The year of my birth, you
were already painting
me after your death:
forehead against forehead against
canvas, your name etched in our skin,
tiny strokes beneath eyes
and mountains, leaves, fields inside the iris.
You knew then how brush and pen intersect and
what shows through.
These nights, back roads and what's left
of their lights hover outside the pane,
your silhouette scratched out
on an easel of trees.
Everywhere is someplace old and lived in,
a small landscape, this world,
posed delicately, like us,
at each window.
Editor's note: This poem is about the writer's aunt, Marjorie Rickey, for whom she was named. Rickey painted the poet's portrait when she was young, and the poem was inspired by it. Rickey studied with Hans Hoffman and had several exhibitions.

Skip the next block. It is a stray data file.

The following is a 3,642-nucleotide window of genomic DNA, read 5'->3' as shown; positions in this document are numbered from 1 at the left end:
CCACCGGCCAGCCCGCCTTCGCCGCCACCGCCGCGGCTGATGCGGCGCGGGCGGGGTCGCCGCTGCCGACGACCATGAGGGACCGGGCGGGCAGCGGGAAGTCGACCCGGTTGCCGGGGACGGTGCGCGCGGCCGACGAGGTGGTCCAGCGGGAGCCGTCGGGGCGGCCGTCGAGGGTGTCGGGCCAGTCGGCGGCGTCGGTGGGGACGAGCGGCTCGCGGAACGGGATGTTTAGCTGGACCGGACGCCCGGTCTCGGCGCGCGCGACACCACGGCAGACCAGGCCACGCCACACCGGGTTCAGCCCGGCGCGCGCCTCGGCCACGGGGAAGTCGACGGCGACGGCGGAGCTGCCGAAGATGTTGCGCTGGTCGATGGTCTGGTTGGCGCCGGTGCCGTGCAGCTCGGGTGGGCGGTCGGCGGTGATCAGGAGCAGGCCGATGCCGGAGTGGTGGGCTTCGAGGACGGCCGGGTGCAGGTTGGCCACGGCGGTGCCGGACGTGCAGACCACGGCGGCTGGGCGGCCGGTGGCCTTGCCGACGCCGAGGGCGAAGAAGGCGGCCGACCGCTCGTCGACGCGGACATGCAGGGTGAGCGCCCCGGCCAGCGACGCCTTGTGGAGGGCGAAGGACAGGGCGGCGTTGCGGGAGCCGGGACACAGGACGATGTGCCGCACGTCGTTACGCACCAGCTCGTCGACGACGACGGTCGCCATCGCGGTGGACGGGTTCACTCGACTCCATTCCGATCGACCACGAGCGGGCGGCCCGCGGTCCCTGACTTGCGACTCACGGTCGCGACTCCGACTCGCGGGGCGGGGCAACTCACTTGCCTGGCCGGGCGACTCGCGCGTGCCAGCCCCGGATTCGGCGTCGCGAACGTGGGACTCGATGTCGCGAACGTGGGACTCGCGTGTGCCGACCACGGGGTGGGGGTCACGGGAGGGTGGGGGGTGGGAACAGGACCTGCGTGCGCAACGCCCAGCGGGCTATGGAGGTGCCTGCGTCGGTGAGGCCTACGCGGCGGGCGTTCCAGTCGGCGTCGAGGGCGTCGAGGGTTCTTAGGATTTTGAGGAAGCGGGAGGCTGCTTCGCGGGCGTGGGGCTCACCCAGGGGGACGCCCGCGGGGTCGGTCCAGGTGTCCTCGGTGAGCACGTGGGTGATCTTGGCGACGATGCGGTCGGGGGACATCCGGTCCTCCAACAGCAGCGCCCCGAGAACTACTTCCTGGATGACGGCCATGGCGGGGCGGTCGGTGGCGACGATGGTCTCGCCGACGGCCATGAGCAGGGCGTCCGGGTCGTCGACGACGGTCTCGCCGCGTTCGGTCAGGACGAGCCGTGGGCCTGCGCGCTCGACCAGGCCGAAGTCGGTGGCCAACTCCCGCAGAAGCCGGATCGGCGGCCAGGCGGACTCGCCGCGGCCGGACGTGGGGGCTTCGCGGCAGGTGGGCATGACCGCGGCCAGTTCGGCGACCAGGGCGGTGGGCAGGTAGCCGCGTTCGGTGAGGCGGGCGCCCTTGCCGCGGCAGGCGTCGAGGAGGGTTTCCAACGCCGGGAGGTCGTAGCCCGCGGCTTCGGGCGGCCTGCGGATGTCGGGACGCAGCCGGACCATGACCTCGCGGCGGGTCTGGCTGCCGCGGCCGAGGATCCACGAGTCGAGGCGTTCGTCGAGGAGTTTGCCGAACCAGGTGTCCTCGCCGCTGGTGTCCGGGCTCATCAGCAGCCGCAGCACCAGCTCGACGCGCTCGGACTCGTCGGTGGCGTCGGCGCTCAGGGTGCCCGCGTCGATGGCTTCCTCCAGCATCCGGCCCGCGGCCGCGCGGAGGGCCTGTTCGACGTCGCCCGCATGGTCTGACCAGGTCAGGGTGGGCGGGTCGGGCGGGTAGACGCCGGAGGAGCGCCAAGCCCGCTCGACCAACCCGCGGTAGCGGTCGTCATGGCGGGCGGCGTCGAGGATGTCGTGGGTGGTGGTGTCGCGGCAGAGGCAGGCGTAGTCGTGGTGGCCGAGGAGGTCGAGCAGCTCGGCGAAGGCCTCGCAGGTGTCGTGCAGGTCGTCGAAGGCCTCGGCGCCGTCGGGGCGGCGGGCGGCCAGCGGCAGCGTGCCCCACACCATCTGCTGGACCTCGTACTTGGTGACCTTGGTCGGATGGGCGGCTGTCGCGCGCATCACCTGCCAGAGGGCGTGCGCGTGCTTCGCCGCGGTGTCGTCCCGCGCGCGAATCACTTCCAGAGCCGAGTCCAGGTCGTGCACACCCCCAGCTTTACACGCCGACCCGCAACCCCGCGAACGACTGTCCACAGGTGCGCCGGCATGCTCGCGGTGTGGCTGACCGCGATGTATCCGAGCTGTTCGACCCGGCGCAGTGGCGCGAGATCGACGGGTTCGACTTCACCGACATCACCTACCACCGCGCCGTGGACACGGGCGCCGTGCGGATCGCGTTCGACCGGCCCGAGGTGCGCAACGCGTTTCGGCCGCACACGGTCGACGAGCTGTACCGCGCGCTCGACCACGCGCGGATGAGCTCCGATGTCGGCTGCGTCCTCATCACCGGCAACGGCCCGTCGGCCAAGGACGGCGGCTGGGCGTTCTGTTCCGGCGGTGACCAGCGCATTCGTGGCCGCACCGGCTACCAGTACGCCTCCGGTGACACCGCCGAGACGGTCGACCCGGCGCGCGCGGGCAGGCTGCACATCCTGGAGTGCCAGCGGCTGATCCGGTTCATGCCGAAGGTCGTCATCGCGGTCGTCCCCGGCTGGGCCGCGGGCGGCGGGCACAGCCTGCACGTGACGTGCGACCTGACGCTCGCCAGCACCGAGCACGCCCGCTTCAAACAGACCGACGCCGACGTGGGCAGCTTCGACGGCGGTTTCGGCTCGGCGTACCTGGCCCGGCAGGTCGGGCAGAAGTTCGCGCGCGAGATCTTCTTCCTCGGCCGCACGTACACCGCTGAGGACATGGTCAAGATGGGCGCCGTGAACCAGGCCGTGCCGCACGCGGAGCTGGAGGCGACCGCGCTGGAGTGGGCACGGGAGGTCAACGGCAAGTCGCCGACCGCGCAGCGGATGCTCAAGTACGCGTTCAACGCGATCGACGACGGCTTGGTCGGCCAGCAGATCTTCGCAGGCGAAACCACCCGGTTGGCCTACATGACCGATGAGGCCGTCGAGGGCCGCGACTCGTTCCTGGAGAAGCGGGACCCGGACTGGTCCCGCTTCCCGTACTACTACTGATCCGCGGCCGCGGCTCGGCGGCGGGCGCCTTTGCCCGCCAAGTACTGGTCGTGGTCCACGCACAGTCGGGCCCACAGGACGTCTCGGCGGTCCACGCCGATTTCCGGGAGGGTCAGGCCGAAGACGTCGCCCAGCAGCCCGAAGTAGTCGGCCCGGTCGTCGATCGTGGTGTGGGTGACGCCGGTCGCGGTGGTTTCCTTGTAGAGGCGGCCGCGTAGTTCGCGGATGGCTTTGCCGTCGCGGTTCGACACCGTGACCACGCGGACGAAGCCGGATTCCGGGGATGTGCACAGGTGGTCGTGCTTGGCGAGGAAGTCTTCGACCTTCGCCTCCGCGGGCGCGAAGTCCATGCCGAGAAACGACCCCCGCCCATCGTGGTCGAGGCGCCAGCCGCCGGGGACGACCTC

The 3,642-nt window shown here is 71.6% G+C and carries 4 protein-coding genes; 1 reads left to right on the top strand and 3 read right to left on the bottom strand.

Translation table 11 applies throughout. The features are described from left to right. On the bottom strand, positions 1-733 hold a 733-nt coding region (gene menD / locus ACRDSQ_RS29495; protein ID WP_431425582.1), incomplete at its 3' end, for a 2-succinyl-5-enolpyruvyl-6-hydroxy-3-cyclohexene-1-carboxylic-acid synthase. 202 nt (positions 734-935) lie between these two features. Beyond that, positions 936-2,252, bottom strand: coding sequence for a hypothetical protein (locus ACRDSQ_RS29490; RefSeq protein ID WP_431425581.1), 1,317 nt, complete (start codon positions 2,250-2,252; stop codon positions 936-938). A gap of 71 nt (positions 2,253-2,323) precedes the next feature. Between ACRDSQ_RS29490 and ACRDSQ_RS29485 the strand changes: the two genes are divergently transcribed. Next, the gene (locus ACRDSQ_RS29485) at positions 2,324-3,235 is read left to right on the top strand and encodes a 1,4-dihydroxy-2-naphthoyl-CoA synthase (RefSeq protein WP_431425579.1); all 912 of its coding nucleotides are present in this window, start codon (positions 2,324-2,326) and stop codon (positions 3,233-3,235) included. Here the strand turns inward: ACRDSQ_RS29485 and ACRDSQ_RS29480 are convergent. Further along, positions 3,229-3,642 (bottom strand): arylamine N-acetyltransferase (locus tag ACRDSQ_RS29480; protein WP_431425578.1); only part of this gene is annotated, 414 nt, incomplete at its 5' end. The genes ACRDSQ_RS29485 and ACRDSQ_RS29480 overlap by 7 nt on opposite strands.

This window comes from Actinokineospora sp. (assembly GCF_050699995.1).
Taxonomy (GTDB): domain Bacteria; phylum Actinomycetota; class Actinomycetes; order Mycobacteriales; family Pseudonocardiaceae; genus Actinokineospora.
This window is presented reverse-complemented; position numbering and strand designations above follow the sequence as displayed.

This poem was previously published at Perpendicular and I.
Sage Graduate Fellow of Cornell University (MFA) and Professor of English and Creative Writing at Lock Haven University, Marjorie Maddox has published eleven collections of poetry-including True, False, None of the Above; Wives' Tales; Local News from Someplace Else; Perpendicular As I; Weeknights at the Cathedral; and Transplant, Transport, Transubstantiation; the short story collection What She Was Saying; the anthology (co-editor) Common Wealth: Contemporary Poets on Pennsylvania and four children's books. For more information, please see www.marjoriemaddox.com
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